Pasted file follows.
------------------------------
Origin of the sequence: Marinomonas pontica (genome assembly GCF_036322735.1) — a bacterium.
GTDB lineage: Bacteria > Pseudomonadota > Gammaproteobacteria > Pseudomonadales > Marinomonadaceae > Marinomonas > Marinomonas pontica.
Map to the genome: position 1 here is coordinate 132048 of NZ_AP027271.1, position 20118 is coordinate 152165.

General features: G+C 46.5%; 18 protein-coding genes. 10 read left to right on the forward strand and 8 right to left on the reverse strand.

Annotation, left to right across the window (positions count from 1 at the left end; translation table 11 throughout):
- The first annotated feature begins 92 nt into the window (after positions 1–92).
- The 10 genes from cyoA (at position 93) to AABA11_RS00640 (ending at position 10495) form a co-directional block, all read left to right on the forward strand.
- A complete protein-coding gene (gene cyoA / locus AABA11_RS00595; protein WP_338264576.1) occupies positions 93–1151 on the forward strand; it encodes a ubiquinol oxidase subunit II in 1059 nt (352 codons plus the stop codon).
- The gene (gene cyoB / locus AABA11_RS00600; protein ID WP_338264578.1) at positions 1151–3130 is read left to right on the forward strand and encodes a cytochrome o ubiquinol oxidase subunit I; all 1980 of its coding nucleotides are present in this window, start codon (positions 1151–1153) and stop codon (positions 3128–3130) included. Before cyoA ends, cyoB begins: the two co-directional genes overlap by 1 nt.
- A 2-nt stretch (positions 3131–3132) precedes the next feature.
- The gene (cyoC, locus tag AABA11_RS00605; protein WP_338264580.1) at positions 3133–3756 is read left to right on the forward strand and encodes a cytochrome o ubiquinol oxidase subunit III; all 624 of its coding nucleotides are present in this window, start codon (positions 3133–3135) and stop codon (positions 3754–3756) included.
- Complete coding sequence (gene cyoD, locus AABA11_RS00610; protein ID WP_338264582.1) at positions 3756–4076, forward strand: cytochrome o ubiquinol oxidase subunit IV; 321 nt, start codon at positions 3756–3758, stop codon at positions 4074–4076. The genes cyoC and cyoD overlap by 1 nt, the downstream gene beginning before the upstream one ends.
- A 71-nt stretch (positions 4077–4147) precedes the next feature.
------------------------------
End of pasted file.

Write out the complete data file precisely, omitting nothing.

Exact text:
Origin of the sequence: Marinomonas pontica (genome assembly GCF_036322735.1) — a bacterium.
GTDB lineage: Bacteria > Pseudomonadota > Gammaproteobacteria > Pseudomonadales > Marinomonadaceae > Marinomonas > Marinomonas pontica.
Map to the genome: position 1 here is coordinate 132048 of NZ_AP027271.1, position 20118 is coordinate 152165.

General features: G+C 46.5%; 18 protein-coding genes. 10 read left to right on the forward strand and 8 right to left on the reverse strand.

Annotation, left to right across the window (positions count from 1 at the left end; translation table 11 throughout):
- The first annotated feature begins 92 nt into the window (after positions 1–92).
- The 10 genes from cyoA (at position 93) to AABA11_RS00640 (ending at position 10495) form a co-directional block, all read left to right on the forward strand.
- A complete protein-coding gene (gene cyoA / locus AABA11_RS00595; protein WP_338264576.1) occupies positions 93–1151 on the forward strand; it encodes a ubiquinol oxidase subunit II in 1059 nt (352 codons plus the stop codon).
- The gene (gene cyoB / locus AABA11_RS00600; protein ID WP_338264578.1) at positions 1151–3130 is read left to right on the forward strand and encodes a cytochrome o ubiquinol oxidase subunit I; all 1980 of its coding nucleotides are present in this window, start codon (positions 1151–1153) and stop codon (positions 3128–3130) included. Before cyoA ends, cyoB begins: the two co-directional genes overlap by 1 nt.
- A 2-nt stretch (positions 3131–3132) precedes the next feature.
- The gene (cyoC, locus tag AABA11_RS00605; protein WP_338264580.1) at positions 3133–3756 is read left to right on the forward strand and encodes a cytochrome o ubiquinol oxidase subunit III; all 624 of its coding nucleotides are present in this window, start codon (positions 3133–3135) and stop codon (positions 3754–3756) included.
- Complete coding sequence (gene cyoD, locus AABA11_RS00610; protein ID WP_338264582.1) at positions 3756–4076, forward strand: cytochrome o ubiquinol oxidase subunit IV; 321 nt, start codon at positions 3756–3758, stop codon at positions 4074–4076. The genes cyoC and cyoD overlap by 1 nt, the downstream gene beginning before the upstream one ends.
- A 71-nt stretch (positions 4077–4147) precedes the next feature.